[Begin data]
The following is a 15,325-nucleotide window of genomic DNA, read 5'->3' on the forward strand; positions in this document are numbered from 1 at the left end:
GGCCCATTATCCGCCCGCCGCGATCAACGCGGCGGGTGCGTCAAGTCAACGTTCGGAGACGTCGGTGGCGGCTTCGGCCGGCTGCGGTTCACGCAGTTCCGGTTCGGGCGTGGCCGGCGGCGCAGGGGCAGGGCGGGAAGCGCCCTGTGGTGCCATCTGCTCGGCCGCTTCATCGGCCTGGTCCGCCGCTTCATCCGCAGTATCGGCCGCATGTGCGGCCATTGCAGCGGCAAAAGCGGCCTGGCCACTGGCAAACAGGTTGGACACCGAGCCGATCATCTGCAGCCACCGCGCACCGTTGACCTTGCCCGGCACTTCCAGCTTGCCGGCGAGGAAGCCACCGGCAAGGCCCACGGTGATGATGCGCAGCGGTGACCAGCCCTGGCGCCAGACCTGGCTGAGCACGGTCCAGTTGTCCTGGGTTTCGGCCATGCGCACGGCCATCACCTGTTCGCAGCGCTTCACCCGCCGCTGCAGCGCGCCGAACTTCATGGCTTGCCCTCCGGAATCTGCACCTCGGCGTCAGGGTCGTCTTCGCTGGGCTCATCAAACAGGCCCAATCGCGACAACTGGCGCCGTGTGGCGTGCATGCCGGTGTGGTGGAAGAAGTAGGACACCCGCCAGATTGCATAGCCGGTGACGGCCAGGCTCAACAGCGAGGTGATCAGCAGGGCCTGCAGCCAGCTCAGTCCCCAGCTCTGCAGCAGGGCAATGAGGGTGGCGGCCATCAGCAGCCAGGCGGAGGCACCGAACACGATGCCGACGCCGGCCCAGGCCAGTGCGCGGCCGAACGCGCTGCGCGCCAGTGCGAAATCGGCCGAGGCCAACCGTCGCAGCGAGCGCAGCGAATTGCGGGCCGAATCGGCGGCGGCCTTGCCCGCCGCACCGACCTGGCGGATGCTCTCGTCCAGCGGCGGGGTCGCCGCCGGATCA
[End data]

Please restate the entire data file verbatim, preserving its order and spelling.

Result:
The following is a 15,325-nucleotide window of genomic DNA, read 5'->3' on the forward strand; positions in this document are numbered from 1 at the left end:
GGCCCATTATCCGCCCGCCGCGATCAACGCGGCGGGTGCGTCAAGTCAACGTTCGGAGACGTCGGTGGCGGCTTCGGCCGGCTGCGGTTCACGCAGTTCCGGTTCGGGCGTGGCCGGCGGCGCAGGGGCAGGGCGGGAAGCGCCCTGTGGTGCCATCTGCTCGGCCGCTTCATCGGCCTGGTCCGCCGCTTCATCCGCAGTATCGGCCGCATGTGCGGCCATTGCAGCGGCAAAAGCGGCCTGGCCACTGGCAAACAGGTTGGACACCGAGCCGATCATCTGCAGCCACCGCGCACCGTTGACCTTGCCCGGCACTTCCAGCTTGCCGGCGAGGAAGCCACCGGCAAGGCCCACGGTGATGATGCGCAGCGGTGACCAGCCCTGGCGCCAGACCTGGCTGAGCACGGTCCAGTTGTCCTGGGTTTCGGCCATGCGCACGGCCATCACCTGTTCGCAGCGCTTCACCCGCCGCTGCAGCGCGCCGAACTTCATGGCTTGCCCTCCGGAATCTGCACCTCGGCGTCAGGGTCGTCTTCGCTGGGCTCATCAAACAGGCCCAATCGCGACAACTGGCGCCGTGTGGCGTGCATGCCGGTGTGGTGGAAGAAGTAGGACACCCGCCAGATTGCATAGCCGGTGACGGCCAGGCTCAACAGCGAGGTGATCAGCAGGGCCTGCAGCCAGCTCAGTCCCCAGCTCTGCAGCAGGGCAATGAGGGTGGCGGCCATCAGCAGCCAGGCGGAGGCACCGAACACGATGCCGACGCCGGCCCAGGCCAGTGCGCGGCCGAACGCGCTGCGCGCCAGTGCGAAATCGGCCGAGGCCAACCGTCGCAGCGAGCGCAGCGAATTGCGGGCCGAATCGGCGGCGGCCTTGCCCGCCGCACCGACCTGGCGGATGCTCTCGTCCAGCGGCGGGGTCGCCGCCGGATCA